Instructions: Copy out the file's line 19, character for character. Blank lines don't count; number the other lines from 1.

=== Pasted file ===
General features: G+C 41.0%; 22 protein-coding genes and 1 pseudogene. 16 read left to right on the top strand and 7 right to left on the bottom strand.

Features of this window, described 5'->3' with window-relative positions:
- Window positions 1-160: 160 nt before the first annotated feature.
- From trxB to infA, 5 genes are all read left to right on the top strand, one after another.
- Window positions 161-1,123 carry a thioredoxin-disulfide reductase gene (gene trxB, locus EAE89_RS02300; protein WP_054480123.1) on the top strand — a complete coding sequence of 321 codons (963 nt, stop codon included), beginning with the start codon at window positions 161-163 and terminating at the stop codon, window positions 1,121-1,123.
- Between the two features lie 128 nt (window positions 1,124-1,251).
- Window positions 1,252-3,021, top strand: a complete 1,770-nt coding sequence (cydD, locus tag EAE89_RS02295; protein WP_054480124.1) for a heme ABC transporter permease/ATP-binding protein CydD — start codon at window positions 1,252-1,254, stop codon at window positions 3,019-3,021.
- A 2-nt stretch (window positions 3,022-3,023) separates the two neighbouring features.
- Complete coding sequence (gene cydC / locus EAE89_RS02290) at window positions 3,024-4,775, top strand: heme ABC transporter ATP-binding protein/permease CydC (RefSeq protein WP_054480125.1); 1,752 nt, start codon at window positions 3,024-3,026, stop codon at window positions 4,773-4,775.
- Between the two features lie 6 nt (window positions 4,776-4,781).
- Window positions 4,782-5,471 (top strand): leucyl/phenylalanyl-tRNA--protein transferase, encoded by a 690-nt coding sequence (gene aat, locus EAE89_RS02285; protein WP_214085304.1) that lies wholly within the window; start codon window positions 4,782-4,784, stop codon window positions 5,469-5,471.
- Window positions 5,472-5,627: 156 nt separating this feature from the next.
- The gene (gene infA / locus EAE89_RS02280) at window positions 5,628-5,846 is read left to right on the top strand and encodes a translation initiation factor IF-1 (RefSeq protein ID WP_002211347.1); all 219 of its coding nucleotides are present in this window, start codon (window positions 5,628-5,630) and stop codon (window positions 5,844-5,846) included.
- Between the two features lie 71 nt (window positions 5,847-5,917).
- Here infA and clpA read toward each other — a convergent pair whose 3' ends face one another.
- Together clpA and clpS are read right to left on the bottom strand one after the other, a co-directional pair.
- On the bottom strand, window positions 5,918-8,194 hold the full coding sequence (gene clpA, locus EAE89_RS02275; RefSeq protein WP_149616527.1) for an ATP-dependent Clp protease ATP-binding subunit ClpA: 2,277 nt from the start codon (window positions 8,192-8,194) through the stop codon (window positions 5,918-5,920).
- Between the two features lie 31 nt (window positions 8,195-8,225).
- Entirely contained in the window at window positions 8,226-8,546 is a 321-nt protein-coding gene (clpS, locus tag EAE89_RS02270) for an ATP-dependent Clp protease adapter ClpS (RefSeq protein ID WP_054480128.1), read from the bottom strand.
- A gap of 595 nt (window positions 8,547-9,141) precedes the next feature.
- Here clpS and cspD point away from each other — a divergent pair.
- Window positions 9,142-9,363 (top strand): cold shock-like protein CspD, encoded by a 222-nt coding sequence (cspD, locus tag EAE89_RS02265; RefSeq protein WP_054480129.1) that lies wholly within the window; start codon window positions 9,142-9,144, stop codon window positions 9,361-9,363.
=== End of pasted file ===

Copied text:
- Entirely contained in the window at window positions 8,226-8,546 is a 321-nt protein-coding gene (clpS, locus tag EAE89_RS02270) for an ATP-dependent Clp protease adapter ClpS (RefSeq protein ID WP_054480128.1), read from the bottom strand.